The group has built a collaborative network of over 400 scientists spanning the entire TAMU system, along with a growing number of private sector life science and agricultural companies. Investments in personnel and equipment have been critical to providing genomics and bioinformatics infrastructure for student training, faculty retention and successful R&D initiatives in the areas of agriculture, life sciences, human health, and veterinary medicine.
Agrilife is supported by over 475 researchers drawn from some 28 departments, 8 colleges, and multiple agencies across TAMU and Health Science Center, and has been involved in 210 submissions, resulting in tens of millions in new funding being made available for scientists across the TAMU system. The department has added Illumina HiSeq 2500 and MiSeq systems, established a Marker Assisted Breeding program, and has operated at or near capacity from inception, with fully staffed laboratory and bioinformatics team. It has launched highly successful genomic seed grant program that produced largest response in AgriLife history, and its vision is to become the number one genomic and bioinformatics academic service provider through providing superior quality service, innovation, and technical excellence toward meeting the needs of scientists across the Texas A&M System, Texas and world. Agrilife’s Main offices are located in room 176 and it’s Laboratory in room 124 of the Norman E. Borlaug Center at 2132 TAMU College Station.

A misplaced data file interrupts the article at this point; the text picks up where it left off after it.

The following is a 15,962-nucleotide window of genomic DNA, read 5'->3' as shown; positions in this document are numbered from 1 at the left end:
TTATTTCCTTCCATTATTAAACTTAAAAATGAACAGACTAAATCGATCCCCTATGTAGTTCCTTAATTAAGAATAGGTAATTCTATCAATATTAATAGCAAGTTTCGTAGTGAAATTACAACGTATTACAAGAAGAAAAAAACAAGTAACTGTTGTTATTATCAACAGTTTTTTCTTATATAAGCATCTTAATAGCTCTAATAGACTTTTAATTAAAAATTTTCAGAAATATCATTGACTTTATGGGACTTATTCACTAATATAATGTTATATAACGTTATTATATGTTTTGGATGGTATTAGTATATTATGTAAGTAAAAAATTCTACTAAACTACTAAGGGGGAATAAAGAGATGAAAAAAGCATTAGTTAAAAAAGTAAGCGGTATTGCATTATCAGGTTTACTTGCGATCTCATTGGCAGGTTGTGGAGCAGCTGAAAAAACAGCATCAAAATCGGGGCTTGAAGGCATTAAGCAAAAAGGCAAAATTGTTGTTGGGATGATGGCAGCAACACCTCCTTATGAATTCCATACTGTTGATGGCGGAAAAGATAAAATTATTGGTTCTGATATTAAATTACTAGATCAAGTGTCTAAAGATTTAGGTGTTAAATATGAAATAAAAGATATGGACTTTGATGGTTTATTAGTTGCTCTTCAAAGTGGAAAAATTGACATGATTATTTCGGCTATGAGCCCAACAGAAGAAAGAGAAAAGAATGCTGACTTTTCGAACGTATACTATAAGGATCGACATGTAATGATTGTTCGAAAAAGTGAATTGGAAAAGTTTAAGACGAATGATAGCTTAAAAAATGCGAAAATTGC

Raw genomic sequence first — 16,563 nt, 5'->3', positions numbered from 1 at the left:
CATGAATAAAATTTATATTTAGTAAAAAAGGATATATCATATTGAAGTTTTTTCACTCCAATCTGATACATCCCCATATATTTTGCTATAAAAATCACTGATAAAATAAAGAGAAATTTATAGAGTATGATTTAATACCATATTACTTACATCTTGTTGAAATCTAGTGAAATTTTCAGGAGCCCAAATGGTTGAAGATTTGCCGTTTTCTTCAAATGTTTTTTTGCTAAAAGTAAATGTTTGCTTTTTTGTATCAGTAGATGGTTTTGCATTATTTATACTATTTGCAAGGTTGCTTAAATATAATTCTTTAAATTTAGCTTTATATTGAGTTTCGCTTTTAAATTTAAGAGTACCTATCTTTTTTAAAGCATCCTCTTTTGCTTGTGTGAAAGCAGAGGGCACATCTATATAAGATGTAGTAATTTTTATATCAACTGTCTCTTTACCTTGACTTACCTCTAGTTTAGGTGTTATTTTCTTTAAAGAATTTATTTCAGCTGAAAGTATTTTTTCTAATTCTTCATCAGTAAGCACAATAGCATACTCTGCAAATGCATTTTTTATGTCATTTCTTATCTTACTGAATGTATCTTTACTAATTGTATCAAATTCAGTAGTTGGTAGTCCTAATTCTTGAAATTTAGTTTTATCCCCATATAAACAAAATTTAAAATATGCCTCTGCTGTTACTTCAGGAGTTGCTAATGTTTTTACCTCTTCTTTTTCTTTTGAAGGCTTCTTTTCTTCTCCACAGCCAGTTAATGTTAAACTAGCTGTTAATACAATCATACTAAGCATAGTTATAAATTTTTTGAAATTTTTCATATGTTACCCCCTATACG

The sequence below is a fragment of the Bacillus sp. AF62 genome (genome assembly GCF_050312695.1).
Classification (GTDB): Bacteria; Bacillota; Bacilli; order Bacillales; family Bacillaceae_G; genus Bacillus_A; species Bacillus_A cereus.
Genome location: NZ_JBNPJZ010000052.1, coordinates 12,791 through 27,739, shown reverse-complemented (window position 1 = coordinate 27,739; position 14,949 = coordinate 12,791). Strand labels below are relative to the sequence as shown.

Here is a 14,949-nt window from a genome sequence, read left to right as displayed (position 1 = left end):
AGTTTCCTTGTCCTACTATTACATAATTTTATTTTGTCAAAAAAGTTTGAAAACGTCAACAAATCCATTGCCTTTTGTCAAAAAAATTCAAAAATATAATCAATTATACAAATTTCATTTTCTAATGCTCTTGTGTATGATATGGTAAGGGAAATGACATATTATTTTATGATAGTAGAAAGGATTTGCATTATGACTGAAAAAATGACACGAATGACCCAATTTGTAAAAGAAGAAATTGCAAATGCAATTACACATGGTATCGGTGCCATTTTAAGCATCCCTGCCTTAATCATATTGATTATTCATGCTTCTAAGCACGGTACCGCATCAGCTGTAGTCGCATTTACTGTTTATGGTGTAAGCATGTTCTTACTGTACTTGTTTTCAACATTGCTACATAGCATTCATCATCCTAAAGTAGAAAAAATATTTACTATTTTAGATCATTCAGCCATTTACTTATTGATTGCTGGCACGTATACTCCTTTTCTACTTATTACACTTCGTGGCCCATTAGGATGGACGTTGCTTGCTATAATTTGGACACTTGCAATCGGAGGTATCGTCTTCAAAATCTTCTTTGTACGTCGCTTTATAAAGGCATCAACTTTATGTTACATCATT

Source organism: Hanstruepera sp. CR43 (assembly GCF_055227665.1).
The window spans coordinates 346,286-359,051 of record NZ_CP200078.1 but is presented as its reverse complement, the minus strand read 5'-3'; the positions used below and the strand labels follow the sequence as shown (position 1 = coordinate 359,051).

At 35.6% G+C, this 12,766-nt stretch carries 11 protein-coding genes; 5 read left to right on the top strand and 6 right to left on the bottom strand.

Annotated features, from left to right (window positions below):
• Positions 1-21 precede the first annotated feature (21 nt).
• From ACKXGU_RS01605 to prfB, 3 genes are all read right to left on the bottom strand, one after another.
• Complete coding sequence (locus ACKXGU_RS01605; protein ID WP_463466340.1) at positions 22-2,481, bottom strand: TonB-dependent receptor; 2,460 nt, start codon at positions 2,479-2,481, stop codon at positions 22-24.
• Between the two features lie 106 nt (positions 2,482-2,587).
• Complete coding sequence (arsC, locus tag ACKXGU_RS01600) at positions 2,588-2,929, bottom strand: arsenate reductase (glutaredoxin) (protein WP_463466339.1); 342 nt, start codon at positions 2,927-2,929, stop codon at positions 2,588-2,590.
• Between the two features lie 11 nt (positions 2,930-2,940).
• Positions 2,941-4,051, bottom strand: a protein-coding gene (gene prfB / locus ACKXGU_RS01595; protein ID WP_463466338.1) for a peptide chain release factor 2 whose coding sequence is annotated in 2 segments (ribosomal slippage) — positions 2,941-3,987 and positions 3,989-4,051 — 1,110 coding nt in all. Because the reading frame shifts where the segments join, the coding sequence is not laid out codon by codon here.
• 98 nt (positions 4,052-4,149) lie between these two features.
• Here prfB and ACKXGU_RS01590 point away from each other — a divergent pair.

The program will include a suite of four subcategories of grants. Each category focuses on a specific funding need. The details and request for proposals for the individual grant programs and eligibility requirements will be announced in the coming weeks.
• Texas A&M Genomics Seed Grant: Funding for next generation sequencing and bioinformatics support through the AgriLife Genomics and Bioinformatics Service.
• Genomics Technology Seed Grant – Funding computational and systems biology research, and genomics and computer technology development through the Engineering Experiment Station and Look College.
• Whole Systems Genomics Initiative Catalyst Grant: Supporting genomic research spanning discovery science to the ethical, social, legal and policy challenges that arise as new genomic discoveries profoundly impact animals, people and the environment on a global scale.
• Genomics of Plant Water Use: Funding for next generation sequencing and bioinformatics support through the AgriLife Genomics and Bioinformatics Services.
Questions about the overall program should be directed to Dr. Johnson at 979-862-3287, or email Charlie(at)ag.tamu.edu.